Unknown people storm Uhuru's family farm in Ruiru, destroy properties
Image: courtesy

Dozens of unknown people on Monday raided a Kenyatta family-owned land along the Eastern Bypass, Ruiru, and destroyed property.

The group was armed with power saws and machetes and felled a number of trees before escaping with an unknown number of sheep from there.

This is after they breached a fence around the expansive farm.

Witnesses said the gang gained access to the land from the Kamakis side via the busy bypass and some were seen carrying sheep from the property.

Brookside Dairy and Peponi School are among the high-end properties situated inside the vast property.

The motive of the invasion was seen to be organized by those opposed to the ongoing protests against the government.

Some government officials tweeted about the farm and invasion before they deleted the same.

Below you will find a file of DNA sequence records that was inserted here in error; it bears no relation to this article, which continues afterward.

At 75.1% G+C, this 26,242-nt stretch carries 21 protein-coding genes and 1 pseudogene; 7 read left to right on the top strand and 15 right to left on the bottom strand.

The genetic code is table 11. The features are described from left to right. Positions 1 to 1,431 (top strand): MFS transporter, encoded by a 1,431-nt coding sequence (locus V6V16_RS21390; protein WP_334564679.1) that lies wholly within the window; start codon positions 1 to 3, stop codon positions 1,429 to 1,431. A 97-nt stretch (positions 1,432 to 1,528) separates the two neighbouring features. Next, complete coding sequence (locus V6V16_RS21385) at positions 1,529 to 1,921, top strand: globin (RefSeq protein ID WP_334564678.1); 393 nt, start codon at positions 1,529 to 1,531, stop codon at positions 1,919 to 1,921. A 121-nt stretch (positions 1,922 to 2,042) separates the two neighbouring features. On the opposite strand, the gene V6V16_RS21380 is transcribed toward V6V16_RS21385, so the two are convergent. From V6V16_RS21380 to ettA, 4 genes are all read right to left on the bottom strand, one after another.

This gave an indication they knew about the drama.

The over 11,000-acre farm, Northlands City, was set to host a real estate haven that included low and high-income residential areas, an agricultural zone, an industrial area, and schools.

It is estimated that the ambitious project would cost up to Sh500 billion and with a population of at least 250,000 people.

Police said they had heard about the invasion and they were sending teams to find out.

“We have also heard of the invasion and we are checking on the same,” said an officer who asked not to be named.

The incident drew mixed reactions online. Some argued this sent a wrong signal to investors. 

Northlands, as the planned city is known, is expected to dwarf similar projects such as Tatu City, and incorporates low-to-high-income residential areas, commercial space, a central business district, schools, an industrial area, and an agricultural zone.

The development which is estimated to cost Sh500 billion occupies an 11,576 parcel of land in Ruiru – about 15km from the Nairobi city center.

The land also hosts the Uhuru Kenyatta Secondary School, which together with Peponi School occupies 86 acres.

A Strategic Environmental Assessment (SEA) report for the project in 2019 indicates that the different zones will support a population of 250,000 people.